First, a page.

Building connections can be the key to growing success. But building connections is not always as easy as the idea.
Two of us sat in the library. The extrovert in me cried out to engage the man at the other end of the table. He kept his head down and effortlessly made not eye contact with me. Instead, he read his book. No amount of wishing would get him to budge. I tried.
We sat there for what felt like hours to me, but I am sure was only a few minutes. Extroverts (at least this one) often struggle to not engage others even when all the body language yells that engagement is not an option. I was struggling, but I listened to his body language and kept to myself.
Before I broke anything holding back, some others trickled in around him. They made no effort to avoid disturbing him. He looked up at me and FINALLY we had the connection that had wanted. I smiled and he smiled. The extrovert in me relaxed.
Connections are not always easy, wanted or mutual. In that library that day, I met up with a man that had things he needed to do. Chatting with me, extrovert or not, was not on that list. He avoided what I considered a connection, but in that silence we made a different connection that was revealed only when chaos entered the space.
Connections are vital to my journey. I have to learn that not all of them will be exactly what I want or expect. It is important to read the situation and judge the actions for each one along the way.
Reading the signs in real life can be easy compared to dealing with them over the internet. The body language of that man in the library told me all that I needed to know. The internet does not offer that avenue of communication. The extrovert in me can take over – and it is not always a pretty result.
I met a person online – or should I say I made a connection with a person online. She emails me a few times. I emailed her a few times. I sent her an email one day, as one of many that day, to see if she would take a moment and vote for me in a contest I had entered. I was very excited about the possibilities that winning would present. I was very eager to get to that finish line. I knew it would take every connection that I had ever made.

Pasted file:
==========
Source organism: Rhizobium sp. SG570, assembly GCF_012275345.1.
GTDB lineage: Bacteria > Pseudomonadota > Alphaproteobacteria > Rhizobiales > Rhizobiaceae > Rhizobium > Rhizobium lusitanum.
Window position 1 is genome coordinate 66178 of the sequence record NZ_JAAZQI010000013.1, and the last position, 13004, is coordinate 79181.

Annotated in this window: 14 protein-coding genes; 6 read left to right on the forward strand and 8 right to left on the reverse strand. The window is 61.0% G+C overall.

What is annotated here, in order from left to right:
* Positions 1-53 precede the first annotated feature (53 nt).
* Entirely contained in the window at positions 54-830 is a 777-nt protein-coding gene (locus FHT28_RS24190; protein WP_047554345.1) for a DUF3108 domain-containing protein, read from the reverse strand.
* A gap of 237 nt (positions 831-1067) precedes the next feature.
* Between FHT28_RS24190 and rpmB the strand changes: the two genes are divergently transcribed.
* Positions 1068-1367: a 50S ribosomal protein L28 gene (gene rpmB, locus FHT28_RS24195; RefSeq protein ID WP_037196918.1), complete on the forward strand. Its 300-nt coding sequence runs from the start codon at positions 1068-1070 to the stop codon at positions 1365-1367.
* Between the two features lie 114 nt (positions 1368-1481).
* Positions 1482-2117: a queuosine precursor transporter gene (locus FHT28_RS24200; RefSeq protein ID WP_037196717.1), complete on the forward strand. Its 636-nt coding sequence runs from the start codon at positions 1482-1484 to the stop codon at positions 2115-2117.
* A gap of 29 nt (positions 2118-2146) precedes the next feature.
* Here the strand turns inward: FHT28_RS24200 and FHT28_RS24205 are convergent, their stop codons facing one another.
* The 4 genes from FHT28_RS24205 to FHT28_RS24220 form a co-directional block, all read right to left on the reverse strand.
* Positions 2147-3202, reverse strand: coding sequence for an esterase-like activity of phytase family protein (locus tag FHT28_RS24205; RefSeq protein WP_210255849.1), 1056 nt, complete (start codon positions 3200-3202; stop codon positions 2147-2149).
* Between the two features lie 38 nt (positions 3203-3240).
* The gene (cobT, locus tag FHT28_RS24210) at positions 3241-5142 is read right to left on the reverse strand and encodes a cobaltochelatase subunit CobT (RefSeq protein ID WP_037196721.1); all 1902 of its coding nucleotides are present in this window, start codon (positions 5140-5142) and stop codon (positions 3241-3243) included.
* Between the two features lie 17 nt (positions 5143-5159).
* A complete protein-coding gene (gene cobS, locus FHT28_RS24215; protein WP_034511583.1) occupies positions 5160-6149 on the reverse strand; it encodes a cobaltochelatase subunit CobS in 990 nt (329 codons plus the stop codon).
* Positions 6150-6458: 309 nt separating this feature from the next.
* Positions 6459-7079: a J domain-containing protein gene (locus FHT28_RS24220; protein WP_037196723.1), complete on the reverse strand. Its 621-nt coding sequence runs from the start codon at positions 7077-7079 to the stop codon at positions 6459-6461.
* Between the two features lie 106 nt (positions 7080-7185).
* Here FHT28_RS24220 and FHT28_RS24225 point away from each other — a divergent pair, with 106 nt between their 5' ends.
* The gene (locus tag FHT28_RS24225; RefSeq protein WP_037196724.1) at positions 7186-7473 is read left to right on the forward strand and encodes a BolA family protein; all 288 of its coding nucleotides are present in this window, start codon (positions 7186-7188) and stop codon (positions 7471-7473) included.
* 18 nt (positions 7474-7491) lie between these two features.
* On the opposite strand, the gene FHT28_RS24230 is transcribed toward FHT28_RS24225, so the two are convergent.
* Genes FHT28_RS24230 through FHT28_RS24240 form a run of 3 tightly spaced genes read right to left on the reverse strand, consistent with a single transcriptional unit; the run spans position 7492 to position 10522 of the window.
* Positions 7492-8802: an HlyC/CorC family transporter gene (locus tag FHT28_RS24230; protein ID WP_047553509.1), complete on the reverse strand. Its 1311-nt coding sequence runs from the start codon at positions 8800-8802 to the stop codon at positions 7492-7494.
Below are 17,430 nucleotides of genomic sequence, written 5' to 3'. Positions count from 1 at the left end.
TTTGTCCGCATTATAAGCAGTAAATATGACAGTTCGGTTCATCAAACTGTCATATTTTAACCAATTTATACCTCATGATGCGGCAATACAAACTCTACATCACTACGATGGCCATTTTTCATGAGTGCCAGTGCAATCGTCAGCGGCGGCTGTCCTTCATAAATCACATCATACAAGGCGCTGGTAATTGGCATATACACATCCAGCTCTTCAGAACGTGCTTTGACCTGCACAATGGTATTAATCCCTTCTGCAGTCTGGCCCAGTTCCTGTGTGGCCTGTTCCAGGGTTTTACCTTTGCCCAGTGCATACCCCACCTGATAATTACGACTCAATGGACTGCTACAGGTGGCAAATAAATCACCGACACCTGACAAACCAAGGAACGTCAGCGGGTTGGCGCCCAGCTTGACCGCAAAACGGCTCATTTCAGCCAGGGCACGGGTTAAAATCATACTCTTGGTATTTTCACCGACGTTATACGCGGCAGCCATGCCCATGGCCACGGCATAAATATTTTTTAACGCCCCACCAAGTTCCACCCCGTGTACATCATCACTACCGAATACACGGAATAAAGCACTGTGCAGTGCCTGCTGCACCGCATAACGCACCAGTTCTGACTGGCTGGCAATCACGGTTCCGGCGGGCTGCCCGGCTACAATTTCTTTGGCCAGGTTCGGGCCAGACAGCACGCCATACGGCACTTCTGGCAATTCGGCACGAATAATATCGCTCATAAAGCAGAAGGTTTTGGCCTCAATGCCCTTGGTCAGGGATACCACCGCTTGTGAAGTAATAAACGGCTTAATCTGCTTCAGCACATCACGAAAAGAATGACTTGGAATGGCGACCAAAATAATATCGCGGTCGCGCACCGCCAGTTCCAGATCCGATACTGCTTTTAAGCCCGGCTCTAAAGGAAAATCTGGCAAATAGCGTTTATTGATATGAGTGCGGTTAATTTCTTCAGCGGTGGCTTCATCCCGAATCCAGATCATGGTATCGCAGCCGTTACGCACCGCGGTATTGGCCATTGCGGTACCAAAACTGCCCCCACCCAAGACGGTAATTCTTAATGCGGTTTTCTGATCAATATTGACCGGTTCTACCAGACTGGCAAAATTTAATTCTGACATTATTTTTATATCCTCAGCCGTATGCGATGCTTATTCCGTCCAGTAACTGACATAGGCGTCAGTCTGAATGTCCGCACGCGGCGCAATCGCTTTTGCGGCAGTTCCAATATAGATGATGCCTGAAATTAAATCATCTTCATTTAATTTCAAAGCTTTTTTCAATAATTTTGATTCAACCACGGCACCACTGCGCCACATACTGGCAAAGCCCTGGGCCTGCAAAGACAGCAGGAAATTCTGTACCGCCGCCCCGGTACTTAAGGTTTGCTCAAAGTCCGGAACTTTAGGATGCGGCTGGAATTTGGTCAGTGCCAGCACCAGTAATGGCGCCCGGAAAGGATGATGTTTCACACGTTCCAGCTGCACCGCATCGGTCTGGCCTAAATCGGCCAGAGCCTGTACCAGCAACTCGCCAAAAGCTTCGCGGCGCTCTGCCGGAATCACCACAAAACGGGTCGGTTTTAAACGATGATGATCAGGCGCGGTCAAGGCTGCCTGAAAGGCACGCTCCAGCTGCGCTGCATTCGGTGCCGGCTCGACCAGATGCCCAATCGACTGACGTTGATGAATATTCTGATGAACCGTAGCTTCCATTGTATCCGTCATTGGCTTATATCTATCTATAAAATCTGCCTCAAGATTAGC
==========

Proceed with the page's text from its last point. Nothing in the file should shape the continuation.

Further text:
She very quickly sent me an email in response. “I do not want to be a part of this list. I did not ask to be a part of this list. You have broken internet etiquette by sending me this email.”
I think I gasped when I read the email. I know my stomach turned. Telling a Southern Belle that she has broken etiquette causes all sorts of issues to emerge. I am certain I heard my grandmother roll over in her grave. The extrovert in me cowered to the side and the etiquette queen stepped forward to apologize . . . but had no idea how or why. I swayed between confusion, frustration, and aggravation.
She sent me notices. She sent me requests. She sent me things over the internet.
My skills for reading others fell short that day because I was unable to see her reactions, judge her responses or in any other way gauge the connection. Sometimes, that is just the way things are and I have to be okay with it.
Three Secrets to Connections
1. Ask – it is okay to ask people if they are willing to be a part of something. In person, a look can answer it all. Over the internet, a quick notice in an email can make the difference.
2. Limit – too much of anything is not a good thing. Too many requests, too many sales pitches, or simply just too many correspondences will drive a wedge in the best connection.
3. Listen – be aware of what you are receiving from others. Their tone will help you determine your own town when dealing with them in the future.
Mistakes will happen along the way to building connections, and that is okay. Even experience will not prepare the way for every moment or every person that will come along. Do all that you can do and accept that is all that you can do. Even my inner etiquette queen has to be okay with that.